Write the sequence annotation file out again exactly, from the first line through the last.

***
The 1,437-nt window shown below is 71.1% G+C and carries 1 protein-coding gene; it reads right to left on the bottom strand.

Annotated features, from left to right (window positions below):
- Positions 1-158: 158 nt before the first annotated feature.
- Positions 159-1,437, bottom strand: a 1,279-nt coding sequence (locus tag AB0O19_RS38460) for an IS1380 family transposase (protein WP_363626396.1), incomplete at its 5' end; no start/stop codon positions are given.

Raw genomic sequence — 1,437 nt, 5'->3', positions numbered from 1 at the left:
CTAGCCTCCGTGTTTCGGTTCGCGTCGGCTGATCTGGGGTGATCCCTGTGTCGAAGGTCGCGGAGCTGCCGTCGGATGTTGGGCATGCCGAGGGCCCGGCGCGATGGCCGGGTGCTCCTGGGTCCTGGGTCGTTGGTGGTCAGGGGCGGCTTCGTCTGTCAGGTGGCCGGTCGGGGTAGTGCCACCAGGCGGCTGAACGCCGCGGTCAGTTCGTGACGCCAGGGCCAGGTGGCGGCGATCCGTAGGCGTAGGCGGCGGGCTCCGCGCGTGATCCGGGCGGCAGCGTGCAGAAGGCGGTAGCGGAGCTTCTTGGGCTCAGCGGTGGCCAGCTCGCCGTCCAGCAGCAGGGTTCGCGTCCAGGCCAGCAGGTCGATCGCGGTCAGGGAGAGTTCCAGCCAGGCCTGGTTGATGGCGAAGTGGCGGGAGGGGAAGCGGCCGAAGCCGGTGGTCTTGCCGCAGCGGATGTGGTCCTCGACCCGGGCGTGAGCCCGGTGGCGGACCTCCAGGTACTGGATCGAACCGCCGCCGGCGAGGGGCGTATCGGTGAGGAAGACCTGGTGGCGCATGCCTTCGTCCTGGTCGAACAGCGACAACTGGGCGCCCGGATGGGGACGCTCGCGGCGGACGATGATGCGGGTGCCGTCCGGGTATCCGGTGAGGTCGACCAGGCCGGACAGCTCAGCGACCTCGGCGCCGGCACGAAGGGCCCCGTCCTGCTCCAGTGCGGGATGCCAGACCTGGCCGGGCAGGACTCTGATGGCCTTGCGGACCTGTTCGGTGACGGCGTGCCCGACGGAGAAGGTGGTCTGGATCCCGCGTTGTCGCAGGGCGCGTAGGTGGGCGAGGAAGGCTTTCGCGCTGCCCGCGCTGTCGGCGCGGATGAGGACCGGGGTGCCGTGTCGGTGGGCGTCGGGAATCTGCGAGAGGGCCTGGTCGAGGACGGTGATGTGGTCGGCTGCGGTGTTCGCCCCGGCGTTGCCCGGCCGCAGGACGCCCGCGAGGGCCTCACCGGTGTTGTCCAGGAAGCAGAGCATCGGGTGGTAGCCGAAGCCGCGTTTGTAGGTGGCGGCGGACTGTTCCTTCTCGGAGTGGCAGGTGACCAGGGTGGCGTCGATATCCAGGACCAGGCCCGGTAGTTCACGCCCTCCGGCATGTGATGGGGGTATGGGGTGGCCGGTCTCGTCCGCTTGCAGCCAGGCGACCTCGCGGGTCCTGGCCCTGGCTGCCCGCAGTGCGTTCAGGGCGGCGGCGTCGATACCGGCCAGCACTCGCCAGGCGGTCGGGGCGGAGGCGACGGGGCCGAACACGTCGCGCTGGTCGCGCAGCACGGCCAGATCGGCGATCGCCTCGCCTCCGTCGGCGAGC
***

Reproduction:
The 1,437-nt window shown below is 71.1% G+C and carries 1 protein-coding gene; it reads right to left on the bottom strand.

Annotated features, from left to right (window positions below):
- Positions 1-158: 158 nt before the first annotated feature.
- Positions 159-1,437, bottom strand: a 1,279-nt coding sequence (locus tag AB0O19_RS38460) for an IS1380 family transposase (protein WP_363626396.1), incomplete at its 5' end; no start/stop codon positions are given.

Raw genomic sequence — 1,437 nt, 5'->3', positions numbered from 1 at the left:
CTAGCCTCCGTGTTTCGGTTCGCGTCGGCTGATCTGGGGTGATCCCTGTGTCGAAGGTCGCGGAGCTGCCGTCGGATGTTGGGCATGCCGAGGGCCCGGCGCGATGGCCGGGTGCTCCTGGGTCCTGGGTCGTTGGTGGTCAGGGGCGGCTTCGTCTGTCAGGTGGCCGGTCGGGGTAGTGCCACCAGGCGGCTGAACGCCGCGGTCAGTTCGTGACGCCAGGGCCAGGTGGCGGCGATCCGTAGGCGTAGGCGGCGGGCTCCGCGCGTGATCCGGGCGGCAGCGTGCAGAAGGCGGTAGCGGAGCTTCTTGGGCTCAGCGGTGGCCAGCTCGCCGTCCAGCAGCAGGGTTCGCGTCCAGGCCAGCAGGTCGATCGCGGTCAGGGAGAGTTCCAGCCAGGCCTGGTTGATGGCGAAGTGGCGGGAGGGGAAGCGGCCGAAGCCGGTGGTCTTGCCGCAGCGGATGTGGTCCTCGACCCGGGCGTGAGCCCGGTGGCGGACCTCCAGGTACTGGATCGAACCGCCGCCGGCGAGGGGCGTATCGGTGAGGAAGACCTGGTGGCGCATGCCTTCGTCCTGGTCGAACAGCGACAACTGGGCGCCCGGATGGGGACGCTCGCGGCGGACGATGATGCGGGTGCCGTCCGGGTATCCGGTGAGGTCGACCAGGCCGGACAGCTCAGCGACCTCGGCGCCGGCACGAAGGGCCCCGTCCTGCTCCAGTGCGGGATGCCAGACCTGGCCGGGCAGGACTCTGATGGCCTTGCGGACCTGTTCGGTGACGGCGTGCCCGACGGAGAAGGTGGTCTGGATCCCGCGTTGTCGCAGGGCGCGTAGGTGGGCGAGGAAGGCTTTCGCGCTGCCCGCGCTGTCGGCGCGGATGAGGACCGGGGTGCCGTGTCGGTGGGCGTCGGGAATCTGCGAGAGGGCCTGGTCGAGGACGGTGATGTGGTCGGCTGCGGTGTTCGCCCCGGCGTTGCCCGGCCGCAGGACGCCCGCGAGGGCCTCACCGGTGTTGTCCAGGAAGCAGAGCATCGGGTGGTAGCCGAAGCCGCGTTTGTAGGTGGCGGCGGACTGTTCCTTCTCGGAGTGGCAGGTGACCAGGGTGGCGTCGATATCCAGGACCAGGCCCGGTAGTTCACGCCCTCCGGCATGTGATGGGGGTATGGGGTGGCCGGTCTCGTCCGCTTGCAGCCAGGCGACCTCGCGGGTCCTGGCCCTGGCTGCCCGCAGTGCGTTCAGGGCGGCGGCGTCGATACCGGCCAGCACTCGCCAGGCGGTCGGGGCGGAGGCGACGGGGCCGAACACGTCGCGCTGGTCGCGCAGCACGGCCAGATCGGCGATCGCCTCGCCTCCGTCGGCGAGC